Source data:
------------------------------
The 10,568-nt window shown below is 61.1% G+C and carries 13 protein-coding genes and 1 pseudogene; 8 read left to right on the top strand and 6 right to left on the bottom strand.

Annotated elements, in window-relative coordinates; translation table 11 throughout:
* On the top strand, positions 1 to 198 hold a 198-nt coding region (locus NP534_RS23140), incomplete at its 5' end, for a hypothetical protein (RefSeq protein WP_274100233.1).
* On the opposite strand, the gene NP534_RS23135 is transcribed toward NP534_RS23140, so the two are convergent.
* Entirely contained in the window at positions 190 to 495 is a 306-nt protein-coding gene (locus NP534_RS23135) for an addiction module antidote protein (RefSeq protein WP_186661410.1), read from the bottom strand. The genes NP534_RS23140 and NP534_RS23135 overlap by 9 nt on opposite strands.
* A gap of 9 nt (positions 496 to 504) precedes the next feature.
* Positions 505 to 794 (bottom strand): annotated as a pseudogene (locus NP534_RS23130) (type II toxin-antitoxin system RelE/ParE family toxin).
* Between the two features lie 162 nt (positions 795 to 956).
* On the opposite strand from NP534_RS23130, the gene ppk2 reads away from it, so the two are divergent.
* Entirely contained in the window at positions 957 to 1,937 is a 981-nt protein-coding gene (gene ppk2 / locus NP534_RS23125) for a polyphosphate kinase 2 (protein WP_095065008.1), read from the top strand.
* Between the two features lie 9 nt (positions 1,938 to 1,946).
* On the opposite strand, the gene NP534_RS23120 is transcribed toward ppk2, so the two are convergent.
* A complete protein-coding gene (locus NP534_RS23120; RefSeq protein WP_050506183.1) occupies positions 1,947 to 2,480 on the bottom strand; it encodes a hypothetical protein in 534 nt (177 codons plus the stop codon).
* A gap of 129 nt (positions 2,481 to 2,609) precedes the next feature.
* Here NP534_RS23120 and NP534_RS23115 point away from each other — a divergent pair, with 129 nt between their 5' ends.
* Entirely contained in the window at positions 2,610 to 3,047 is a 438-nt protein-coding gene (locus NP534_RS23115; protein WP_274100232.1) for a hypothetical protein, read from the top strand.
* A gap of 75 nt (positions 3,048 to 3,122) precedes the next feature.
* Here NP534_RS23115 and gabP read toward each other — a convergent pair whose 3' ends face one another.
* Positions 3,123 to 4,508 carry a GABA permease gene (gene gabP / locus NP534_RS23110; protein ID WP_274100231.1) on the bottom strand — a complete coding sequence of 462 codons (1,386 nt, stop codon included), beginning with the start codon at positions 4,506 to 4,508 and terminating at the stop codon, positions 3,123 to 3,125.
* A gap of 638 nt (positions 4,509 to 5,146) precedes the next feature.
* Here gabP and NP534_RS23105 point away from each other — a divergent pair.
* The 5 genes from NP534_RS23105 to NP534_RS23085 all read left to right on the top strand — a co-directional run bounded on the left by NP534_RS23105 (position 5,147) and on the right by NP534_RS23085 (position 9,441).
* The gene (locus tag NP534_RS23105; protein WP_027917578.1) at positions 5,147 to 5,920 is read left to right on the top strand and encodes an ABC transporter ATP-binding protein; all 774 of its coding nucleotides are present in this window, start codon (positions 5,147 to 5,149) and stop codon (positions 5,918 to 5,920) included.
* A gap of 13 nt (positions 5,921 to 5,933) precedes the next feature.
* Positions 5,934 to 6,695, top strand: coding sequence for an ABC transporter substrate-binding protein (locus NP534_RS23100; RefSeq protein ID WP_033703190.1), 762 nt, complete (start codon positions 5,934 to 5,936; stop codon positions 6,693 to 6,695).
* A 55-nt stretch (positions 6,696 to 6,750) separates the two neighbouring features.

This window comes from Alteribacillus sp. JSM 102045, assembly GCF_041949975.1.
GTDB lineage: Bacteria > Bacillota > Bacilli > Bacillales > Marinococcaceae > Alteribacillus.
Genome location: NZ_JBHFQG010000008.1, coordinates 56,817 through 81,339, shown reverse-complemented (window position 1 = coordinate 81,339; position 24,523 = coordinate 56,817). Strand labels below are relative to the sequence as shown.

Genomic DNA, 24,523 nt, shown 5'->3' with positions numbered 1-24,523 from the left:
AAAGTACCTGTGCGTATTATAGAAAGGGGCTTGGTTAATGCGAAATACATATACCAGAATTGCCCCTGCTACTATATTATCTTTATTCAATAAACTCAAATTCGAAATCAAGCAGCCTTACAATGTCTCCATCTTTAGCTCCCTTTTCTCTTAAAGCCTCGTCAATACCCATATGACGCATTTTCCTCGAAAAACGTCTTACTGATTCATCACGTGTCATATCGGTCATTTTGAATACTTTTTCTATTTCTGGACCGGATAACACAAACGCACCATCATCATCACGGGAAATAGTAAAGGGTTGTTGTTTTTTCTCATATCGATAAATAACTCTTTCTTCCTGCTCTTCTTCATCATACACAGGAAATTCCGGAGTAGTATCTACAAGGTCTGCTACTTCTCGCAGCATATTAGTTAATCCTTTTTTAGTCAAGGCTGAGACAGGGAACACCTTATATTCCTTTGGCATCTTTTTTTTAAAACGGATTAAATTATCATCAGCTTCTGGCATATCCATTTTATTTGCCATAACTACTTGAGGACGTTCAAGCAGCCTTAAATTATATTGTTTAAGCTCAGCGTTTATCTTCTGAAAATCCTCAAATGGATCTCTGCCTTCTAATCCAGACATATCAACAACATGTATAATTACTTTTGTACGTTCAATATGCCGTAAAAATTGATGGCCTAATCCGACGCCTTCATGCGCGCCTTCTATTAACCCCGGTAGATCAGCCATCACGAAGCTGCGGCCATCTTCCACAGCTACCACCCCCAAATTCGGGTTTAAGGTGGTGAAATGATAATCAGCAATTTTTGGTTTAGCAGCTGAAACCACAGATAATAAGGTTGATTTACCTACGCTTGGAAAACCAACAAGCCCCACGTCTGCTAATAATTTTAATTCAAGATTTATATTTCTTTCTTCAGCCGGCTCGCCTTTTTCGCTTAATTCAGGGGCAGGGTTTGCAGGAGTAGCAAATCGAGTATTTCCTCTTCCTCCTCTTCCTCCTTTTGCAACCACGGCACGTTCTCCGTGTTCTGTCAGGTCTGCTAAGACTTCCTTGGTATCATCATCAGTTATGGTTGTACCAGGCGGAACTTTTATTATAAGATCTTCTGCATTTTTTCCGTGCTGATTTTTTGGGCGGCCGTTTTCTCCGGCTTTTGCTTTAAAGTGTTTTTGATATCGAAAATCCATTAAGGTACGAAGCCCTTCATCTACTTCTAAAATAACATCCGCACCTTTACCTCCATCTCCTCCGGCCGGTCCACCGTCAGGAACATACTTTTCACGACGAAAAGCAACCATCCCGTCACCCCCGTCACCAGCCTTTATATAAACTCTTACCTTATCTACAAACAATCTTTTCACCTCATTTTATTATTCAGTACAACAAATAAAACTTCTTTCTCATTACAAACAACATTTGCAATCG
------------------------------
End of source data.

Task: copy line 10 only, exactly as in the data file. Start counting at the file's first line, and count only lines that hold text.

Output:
* Entirely contained in the window at positions 957 to 1,937 is a 981-nt protein-coding gene (gene ppk2 / locus NP534_RS23125) for a polyphosphate kinase 2 (protein WP_095065008.1), read from the top strand.